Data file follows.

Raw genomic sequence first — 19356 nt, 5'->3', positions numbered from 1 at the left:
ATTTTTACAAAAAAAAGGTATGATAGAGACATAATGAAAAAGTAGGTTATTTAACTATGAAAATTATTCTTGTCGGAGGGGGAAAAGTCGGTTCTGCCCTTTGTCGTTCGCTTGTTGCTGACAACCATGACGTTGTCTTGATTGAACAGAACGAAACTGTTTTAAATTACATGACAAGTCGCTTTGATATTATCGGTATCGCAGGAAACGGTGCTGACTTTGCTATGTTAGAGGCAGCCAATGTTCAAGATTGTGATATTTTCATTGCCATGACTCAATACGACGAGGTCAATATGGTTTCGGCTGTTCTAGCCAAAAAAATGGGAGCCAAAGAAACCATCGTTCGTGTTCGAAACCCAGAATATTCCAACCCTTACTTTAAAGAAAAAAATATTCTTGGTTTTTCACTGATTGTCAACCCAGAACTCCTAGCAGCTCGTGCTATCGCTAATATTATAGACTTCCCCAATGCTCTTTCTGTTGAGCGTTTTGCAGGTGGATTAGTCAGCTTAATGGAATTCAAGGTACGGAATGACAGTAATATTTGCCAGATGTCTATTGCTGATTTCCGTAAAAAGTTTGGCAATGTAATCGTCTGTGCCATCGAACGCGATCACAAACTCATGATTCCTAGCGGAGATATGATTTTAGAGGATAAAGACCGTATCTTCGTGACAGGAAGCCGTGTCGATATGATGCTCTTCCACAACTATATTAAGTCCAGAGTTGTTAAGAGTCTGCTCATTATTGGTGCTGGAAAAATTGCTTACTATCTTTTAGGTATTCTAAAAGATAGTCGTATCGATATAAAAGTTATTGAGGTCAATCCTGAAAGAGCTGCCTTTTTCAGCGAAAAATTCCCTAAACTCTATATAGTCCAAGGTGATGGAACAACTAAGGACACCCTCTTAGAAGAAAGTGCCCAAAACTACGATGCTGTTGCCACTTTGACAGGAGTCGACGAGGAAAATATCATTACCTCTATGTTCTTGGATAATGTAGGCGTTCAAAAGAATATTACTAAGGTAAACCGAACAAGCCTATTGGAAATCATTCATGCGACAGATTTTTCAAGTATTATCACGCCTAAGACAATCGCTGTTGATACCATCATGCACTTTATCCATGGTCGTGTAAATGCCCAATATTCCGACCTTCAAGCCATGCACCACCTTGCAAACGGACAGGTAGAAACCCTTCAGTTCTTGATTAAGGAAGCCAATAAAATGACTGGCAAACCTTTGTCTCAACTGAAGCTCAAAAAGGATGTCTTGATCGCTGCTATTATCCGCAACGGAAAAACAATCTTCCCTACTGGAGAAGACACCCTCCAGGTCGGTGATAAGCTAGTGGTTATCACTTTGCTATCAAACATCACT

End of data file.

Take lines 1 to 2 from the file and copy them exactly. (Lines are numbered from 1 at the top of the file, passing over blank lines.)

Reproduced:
Raw genomic sequence first — 19356 nt, 5'->3', positions numbered from 1 at the left:
ATTTTTACAAAAAAAAGGTATGATAGAGACATAATGAAAAAGTAGGTTATTTAACTATGAAAATTATTCTTGTCGGAGGGGGAAAAGTCGGTTCTGCCCTTTGTCGTTCGCTTGTTGCTGACAACCATGACGTTGTCTTGATTGAACAGAACGAAACTGTTTTAAATTACATGACAAGTCGCTTTGATATTATCGGTATCGCAGGAAACGGTGCTGACTTTGCTATGTTAGAGGCAGCCAATGTTCAAGATTGTGATATTTTCATTGCCATGACTCAATACGACGAGGTCAATATGGTTTCGGCTGTTCTAGCCAAAAAAATGGGAGCCAAAGAAACCATCGTTCGTGTTCGAAACCCAGAATATTCCAACCCTTACTTTAAAGAAAAAAATATTCTTGGTTTTTCACTGATTGTCAACCCAGAACTCCTAGCAGCTCGTGCTATCGCTAATATTATAGACTTCCCCAATGCTCTTTCTGTTGAGCGTTTTGCAGGTGGATTAGTCAGCTTAATGGAATTCAAGGTACGGAATGACAGTAATATTTGCCAGATGTCTATTGCTGATTTCCGTAAAAAGTTTGGCAATGTAATCGTCTGTGCCATCGAACGCGATCACAAACTCATGATTCCTAGCGGAGATATGATTTTAGAGGATAAAGACCGTATCTTCGTGACAGGAAGCCGTGTCGATATGATGCTCTTCCACAACTATATTAAGTCCAGAGTTGTTAAGAGTCTGCTCATTATTGGTGCTGGAAAAATTGCTTACTATCTTTTAGGTATTCTAAAAGATAGTCGTATCGATATAAAAGTTATTGAGGTCAATCCTGAAAGAGCTGCCTTTTTCAGCGAAAAATTCCCTAAACTCTATATAGTCCAAGGTGATGGAACAACTAAGGACACCCTCTTAGAAGAAAGTGCCCAAAACTACGATGCTGTTGCCACTTTGACAGGAGTCGACGAGGAAAATATCATTACCTCTATGTTCTTGGATAATGTAGGCGTTCAAAAGAATATTACTAAGGTAAACCGAACAAGCCTATTGGAAATCATTCATGCGACAGATTTTTCAAGTATTATCACGCCTAAGACAATCGCTGTTGATACCATCATGCACTTTATCCATGGTCGTGTAAATGCCCAATATTCCGACCTTCAAGCCATGCACCACCTTGCAAACGGACAGGTAGAAACCCTTCAGTTCTTGATTAAGGAAGCCAATAAAATGACTGGCAAACCTTTGTCTCAACTGAAGCTCAAAAAGGATGTCTTGATCGCTGCTATTATCCGCAACGGAAAAACAATCTTCCCTACTGGAGAAGACACCCTCCAGGTCGGTGATAAGCTAGTGGTTATCACTTTGCTATCAAACATCACT